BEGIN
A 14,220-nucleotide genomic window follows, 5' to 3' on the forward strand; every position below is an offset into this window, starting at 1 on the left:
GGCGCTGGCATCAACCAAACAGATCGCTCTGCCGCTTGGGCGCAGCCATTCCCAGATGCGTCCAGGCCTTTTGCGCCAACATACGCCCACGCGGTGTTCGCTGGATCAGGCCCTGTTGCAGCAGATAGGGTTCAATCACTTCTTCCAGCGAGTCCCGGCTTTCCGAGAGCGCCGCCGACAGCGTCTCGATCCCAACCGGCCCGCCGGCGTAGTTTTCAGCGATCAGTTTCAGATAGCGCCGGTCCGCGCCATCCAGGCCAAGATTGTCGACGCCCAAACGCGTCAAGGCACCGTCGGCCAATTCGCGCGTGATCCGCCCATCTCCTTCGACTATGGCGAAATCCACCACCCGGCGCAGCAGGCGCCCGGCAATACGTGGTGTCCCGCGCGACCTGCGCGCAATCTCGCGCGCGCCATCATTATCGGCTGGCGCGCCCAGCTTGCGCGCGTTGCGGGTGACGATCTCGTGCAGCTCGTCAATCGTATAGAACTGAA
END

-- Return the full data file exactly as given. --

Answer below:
A 14,220-nucleotide genomic window follows, 5' to 3' on the forward strand; every position below is an offset into this window, starting at 1 on the left:
GGCGCTGGCATCAACCAAACAGATCGCTCTGCCGCTTGGGCGCAGCCATTCCCAGATGCGTCCAGGCCTTTTGCGCCAACATACGCCCACGCGGTGTTCGCTGGATCAGGCCCTGTTGCAGCAGATAGGGTTCAATCACTTCTTCCAGCGAGTCCCGGCTTTCCGAGAGCGCCGCCGACAGCGTCTCGATCCCAACCGGCCCGCCGGCGTAGTTTTCAGCGATCAGTTTCAGATAGCGCCGGTCCGCGCCATCCAGGCCAAGATTGTCGACGCCCAAACGCGTCAAGGCACCGTCGGCCAATTCGCGCGTGATCCGCCCATCTCCTTCGACTATGGCGAAATCCACCACCCGGCGCAGCAGGCGCCCGGCAATACGTGGTGTCCCGCGCGACCTGCGCGCAATCTCGCGCGCGCCATCATTATCGGCTGGCGCGCCCAGCTTGCGCGCGTTGCGGGTGACGATCTCGTGCAGCTCGTCAATCGTATAGAACTGAA